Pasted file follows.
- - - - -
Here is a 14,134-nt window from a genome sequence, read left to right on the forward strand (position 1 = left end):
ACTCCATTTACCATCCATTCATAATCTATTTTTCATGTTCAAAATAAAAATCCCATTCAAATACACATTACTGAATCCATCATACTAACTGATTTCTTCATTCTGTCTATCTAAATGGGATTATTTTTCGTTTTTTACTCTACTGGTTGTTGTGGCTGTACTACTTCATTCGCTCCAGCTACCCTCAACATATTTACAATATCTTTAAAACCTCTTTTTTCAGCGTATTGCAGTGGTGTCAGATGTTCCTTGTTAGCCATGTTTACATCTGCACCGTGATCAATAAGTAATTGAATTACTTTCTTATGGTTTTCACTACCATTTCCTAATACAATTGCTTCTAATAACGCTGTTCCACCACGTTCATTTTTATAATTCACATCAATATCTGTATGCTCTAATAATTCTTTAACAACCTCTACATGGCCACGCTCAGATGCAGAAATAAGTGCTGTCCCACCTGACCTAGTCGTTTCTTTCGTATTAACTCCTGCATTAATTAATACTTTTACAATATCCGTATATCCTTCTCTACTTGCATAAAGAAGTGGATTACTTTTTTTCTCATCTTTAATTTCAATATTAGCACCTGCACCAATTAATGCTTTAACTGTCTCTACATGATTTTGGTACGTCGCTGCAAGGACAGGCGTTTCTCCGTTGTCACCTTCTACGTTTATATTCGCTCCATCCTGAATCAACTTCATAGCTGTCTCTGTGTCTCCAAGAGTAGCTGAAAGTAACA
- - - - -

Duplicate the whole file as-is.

Here is a 14,134-nt window from a genome sequence, read left to right on the forward strand (position 1 = left end):
ACTCCATTTACCATCCATTCATAATCTATTTTTCATGTTCAAAATAAAAATCCCATTCAAATACACATTACTGAATCCATCATACTAACTGATTTCTTCATTCTGTCTATCTAAATGGGATTATTTTTCGTTTTTTACTCTACTGGTTGTTGTGGCTGTACTACTTCATTCGCTCCAGCTACCCTCAACATATTTACAATATCTTTAAAACCTCTTTTTTCAGCGTATTGCAGTGGTGTCAGATGTTCCTTGTTAGCCATGTTTACATCTGCACCGTGATCAATAAGTAATTGAATTACTTTCTTATGGTTTTCACTACCATTTCCTAATACAATTGCTTCTAATAACGCTGTTCCACCACGTTCATTTTTATAATTCACATCAATATCTGTATGCTCTAATAATTCTTTAACAACCTCTACATGGCCACGCTCAGATGCAGAAATAAGTGCTGTCCCACCTGACCTAGTCGTTTCTTTCGTATTAACTCCTGCATTAATTAATACTTTTACAATATCCGTATATCCTTCTCTACTTGCATAAAGAAGTGGATTACTTTTTTTCTCATCTTTAATTTCAATATTAGCACCTGCACCAATTAATGCTTTAACTGTCTCTACATGATTTTGGTACGTCGCTGCAAGGACAGGCGTTTCTCCGTTGTCACCTTCTACGTTTATATTCGCTCCATCCTGAATCAACTTCATAGCTGTCTCTGTGTCTCCAAGAGTAGCTGAAAGTAACA